Whether to speak, what to say
Pastors may be wondering whether they should say something about the subject of race this Sunday in church, and, if they conclude that they should, they may be struggling to know exactly what to say. I think it would be weird and wrong for pastors to say nothing at all about race when so much of the western world, online and in real life, is convulsed in the aftermath of the tragic, chilling, and cold-blooded killing of George Floyd. How much should be said, and in what way, will vary from place to place. As we consider speaking (be that online, in prayer, from the pulpit, etc) we need to be very careful not just to blurt out ill-considered comments because we feel we must be heard to say something. In the midst of our speaking we will also want to commit to a longer-term search for wisdom, to more considered and careful reflection and teaching. We can speak clearly of the evil of racism and riots while also acknowledging that we ourselves have much more to learn.
Racism is real and always will be
If you are not yourself black you only need to ask a black friend about their day to day experience of racism to know that, for all the progress there has undoubtedly been in recent decades on many fronts, racism tragically remains very real. I do not believe that we will ever reach the point where the church can stop addressing the problem of racism, because it is part of the pervasive bad fruit of the fall. Even as Cain killed Abel, so one person will always hate another, and often the hatred will fall along racial lines. While its forms may vary (Gentile vs Jew, white vs black, black vs Asian, Chinese vs Japanese), racism will always be with us. It must therefore always be addressed in the church because we always need to be thinking and teaching about how we love our neighbours and our brothers and sisters in the particular places and times where God has put us. This is not a distraction from the gospel, it is the living out of the gospel.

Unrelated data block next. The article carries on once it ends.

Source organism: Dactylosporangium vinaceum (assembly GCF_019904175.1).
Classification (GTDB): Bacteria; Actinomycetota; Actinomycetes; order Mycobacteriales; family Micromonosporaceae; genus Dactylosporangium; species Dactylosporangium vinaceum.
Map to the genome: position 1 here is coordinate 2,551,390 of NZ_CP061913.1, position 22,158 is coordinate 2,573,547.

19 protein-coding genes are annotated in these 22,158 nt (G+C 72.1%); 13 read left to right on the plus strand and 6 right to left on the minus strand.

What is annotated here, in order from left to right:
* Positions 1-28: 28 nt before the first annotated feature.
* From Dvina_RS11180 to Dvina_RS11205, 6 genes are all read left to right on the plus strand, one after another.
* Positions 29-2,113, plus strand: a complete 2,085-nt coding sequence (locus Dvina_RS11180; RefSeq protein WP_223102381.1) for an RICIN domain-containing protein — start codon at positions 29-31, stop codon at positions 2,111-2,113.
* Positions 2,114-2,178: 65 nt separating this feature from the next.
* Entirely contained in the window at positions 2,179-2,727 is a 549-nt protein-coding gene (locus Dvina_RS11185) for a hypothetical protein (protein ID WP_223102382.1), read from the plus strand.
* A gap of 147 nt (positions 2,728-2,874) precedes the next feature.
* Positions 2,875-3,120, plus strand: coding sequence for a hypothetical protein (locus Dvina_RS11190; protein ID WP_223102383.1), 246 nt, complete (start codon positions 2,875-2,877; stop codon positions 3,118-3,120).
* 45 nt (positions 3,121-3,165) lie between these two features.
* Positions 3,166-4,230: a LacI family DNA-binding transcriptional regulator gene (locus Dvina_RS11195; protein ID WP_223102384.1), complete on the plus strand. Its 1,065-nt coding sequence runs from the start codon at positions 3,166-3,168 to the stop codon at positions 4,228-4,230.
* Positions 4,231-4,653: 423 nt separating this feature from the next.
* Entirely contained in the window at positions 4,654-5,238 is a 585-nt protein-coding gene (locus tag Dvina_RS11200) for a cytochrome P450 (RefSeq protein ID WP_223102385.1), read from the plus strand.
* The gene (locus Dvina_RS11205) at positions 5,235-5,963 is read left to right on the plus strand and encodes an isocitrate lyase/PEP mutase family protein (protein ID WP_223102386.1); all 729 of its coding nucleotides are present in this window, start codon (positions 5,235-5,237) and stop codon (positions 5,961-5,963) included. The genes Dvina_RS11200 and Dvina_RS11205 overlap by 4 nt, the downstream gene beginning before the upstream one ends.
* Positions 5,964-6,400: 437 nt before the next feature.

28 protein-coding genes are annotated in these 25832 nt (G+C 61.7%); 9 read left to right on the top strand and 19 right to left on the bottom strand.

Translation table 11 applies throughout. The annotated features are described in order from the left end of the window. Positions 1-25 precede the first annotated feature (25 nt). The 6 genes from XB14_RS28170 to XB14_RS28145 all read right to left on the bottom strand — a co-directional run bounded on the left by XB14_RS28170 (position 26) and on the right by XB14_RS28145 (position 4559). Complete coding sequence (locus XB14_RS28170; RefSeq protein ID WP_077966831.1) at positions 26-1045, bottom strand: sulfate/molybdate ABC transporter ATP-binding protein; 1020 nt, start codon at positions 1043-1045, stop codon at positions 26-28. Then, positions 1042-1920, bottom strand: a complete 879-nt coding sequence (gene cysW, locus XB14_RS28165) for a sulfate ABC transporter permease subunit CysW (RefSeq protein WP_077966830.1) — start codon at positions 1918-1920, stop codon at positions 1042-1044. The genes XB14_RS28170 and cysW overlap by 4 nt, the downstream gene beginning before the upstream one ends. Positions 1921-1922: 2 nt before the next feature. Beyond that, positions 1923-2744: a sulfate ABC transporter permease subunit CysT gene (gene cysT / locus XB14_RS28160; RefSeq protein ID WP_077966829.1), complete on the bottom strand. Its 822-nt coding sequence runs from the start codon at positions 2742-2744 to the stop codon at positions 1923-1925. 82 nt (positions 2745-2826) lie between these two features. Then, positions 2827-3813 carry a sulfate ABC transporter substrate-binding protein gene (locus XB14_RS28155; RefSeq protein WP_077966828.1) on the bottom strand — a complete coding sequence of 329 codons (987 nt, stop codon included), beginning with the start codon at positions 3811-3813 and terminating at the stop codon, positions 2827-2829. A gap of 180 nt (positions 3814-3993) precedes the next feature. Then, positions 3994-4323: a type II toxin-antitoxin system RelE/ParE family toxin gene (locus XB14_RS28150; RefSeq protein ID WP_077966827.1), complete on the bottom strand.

Trying, and failing?
It is easy for a white man to be too scared to say anything about racism on a public platform for fear of getting it wrong. Even the individual words I use here may offend you, without me knowing or intending it. I am sorry should that prove to be the case. But I suspect it is better at this juncture to try and to fail than not to try at all, so here are some thoughts for pastors as they prepare to preach this coming Sunday against the backdrop of recent events.
Checking our motives
In addressing racism (from the pulpit, in praying, conversation, online, etc) I suggest that we need to check our motives:
– We ought not to do it just to be seen to be saying something.
– We ought not to do it because we are attention-hungry, like a sad, insecure celebrity.
– We ought not to do it because we want to be friends with the world. ‘At last, an issue where we can align with what the world thinks!’ Here’s a test to see if that is your motive: do you also still comment on issues where you are out of step with the world? Speaking on race may well gain you friends in the world. Speaking against abortion or the LGBTQ agenda will not. As a Christian pastor you need to be utterly reconciled to being on the wrong side in the world’s eyes.
Rather, we ought to speak first and foremost from love: love for the God who created all people, and love for our brothers and sisters and neighbours.